Tap into your resilience and assess the skills you've gained.

Caregiving shows us that we are stronger and far more resilient that we could have ever imagined. The same strength it took to stand up for your loved one and advocate for good care is available for your own life. You've learned how to navigate the medical community, figured out insurance coding, worked through difficult family issues, and even walked with your loved one through the dying process.

You gave yourself to caregiving and you made a real difference for your loved one -- now take all that love and strength and commitment and give it to yourself. Finding your way to life after caregiving isn't always easy, and building a life you love will take time. But then, one day, for no particular reason, you'll be doing something ordinary -- like driving to the grocery store or watering your flowers, and you'll realize that life is good, real good.

What's Mary doing? Eighteen months after her dad passed, Mary is now a nanny for two different families. "Every day I go to work and care for these babies, I find myself laughing and smiling more and more. For so long I wondered how in the world I'd find something I'd care about -- and now I do!"

almost 3 years ago, said...

There is life, love, and new adventures after caregiving. I am living proof of that. Author of You Want Me to Do WHAT? Journaling for Caregivers

almost 3 years ago, said...

I wish I had this article about 5 years ago; my husband died and I had been taking care of him, then I didn't know what to do with all my time. I would have given myself time to grieve the way I needed to grieve instead of being on someone elses timetable.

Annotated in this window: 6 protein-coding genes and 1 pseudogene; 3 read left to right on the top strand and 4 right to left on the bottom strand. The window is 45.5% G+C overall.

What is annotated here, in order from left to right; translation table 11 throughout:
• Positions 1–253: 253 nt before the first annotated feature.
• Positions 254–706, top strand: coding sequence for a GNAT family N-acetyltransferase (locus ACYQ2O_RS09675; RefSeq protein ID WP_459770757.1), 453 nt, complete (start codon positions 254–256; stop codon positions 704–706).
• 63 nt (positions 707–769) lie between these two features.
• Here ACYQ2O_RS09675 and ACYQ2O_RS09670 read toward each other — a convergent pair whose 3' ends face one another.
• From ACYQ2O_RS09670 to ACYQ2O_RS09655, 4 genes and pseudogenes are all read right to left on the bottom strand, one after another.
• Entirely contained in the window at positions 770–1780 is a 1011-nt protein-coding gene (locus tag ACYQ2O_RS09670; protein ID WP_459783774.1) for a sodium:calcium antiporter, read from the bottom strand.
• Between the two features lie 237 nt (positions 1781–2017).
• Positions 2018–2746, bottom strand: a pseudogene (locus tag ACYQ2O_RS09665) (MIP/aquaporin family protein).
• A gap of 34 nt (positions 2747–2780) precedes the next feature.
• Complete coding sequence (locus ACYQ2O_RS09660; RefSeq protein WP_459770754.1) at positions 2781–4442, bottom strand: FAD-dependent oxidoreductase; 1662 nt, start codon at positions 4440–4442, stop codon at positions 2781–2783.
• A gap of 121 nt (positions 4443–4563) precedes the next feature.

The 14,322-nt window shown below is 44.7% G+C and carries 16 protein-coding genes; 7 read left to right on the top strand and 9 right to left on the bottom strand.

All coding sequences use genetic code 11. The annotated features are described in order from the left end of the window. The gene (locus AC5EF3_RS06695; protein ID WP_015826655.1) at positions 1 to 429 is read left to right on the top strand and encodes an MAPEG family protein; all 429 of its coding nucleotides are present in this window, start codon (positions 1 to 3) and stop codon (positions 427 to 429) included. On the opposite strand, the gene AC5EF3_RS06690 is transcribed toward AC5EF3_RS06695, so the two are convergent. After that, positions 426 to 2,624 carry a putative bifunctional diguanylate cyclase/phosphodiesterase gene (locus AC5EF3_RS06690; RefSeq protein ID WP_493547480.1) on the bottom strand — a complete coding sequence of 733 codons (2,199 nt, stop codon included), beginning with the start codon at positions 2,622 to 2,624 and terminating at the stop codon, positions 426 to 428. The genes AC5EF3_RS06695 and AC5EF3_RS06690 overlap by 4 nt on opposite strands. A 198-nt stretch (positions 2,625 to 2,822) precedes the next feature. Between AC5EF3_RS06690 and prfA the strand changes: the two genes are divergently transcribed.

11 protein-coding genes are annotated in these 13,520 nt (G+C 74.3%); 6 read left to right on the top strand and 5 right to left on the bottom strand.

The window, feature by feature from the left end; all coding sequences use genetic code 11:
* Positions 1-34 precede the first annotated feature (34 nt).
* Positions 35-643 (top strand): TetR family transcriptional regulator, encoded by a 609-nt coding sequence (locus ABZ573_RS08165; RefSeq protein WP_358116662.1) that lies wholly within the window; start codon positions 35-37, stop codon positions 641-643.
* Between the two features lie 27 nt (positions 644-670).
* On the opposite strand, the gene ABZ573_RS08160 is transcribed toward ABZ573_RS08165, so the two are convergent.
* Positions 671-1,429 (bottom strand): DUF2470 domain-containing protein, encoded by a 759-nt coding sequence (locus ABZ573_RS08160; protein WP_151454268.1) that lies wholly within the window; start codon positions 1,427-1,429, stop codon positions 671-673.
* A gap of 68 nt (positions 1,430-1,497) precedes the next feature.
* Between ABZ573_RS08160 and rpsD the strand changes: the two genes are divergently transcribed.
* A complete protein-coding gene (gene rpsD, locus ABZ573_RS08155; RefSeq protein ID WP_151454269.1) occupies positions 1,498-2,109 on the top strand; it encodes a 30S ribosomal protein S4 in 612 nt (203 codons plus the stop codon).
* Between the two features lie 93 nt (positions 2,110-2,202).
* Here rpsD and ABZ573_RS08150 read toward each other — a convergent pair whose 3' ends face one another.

almost 3 years ago, said...

It's only been less than a month since my mother died. She had dementia & it was necessary for her to be in a convalescent home for the last 3 years of her life. Before that, she lived with my husband & me. I loved her being here but a water pipe broke that made it impossible to be here as the workers did their jobs. Now that she is gone, I find myself depressed & guilty. Logic tells me that we had no other choice but my heart is broken. I should've been with her when she died, not a stranger. I cry every morning & feel better for it. What I need is a clear conscience & don't know how to do it. Thank you for all of the help you've given me over the years. You are a God-send to me.

almost 3 years ago, said...

I stayed home and took care of my retarded daughter for 20years, I did not get out, I did not have a social life, no husband or friend or family to help me. I became burned out and just never smiled and got where I didn't care anymore about anything. One day I realized that I wasn't doing my daughter any good with my attitude. I surprised myself one day and just decided to do what was best for the both of us. I placed her in a board care home and it was the best thing I did for her because now she has a lot of people around to talk to her, she smiles and laughs all the time, something I had not seen her do in some time. I have a lot of trouble adjusting to being around people and actually having someone to talk to and talking to them takes practice, because now I am very withdrawn , but getting better.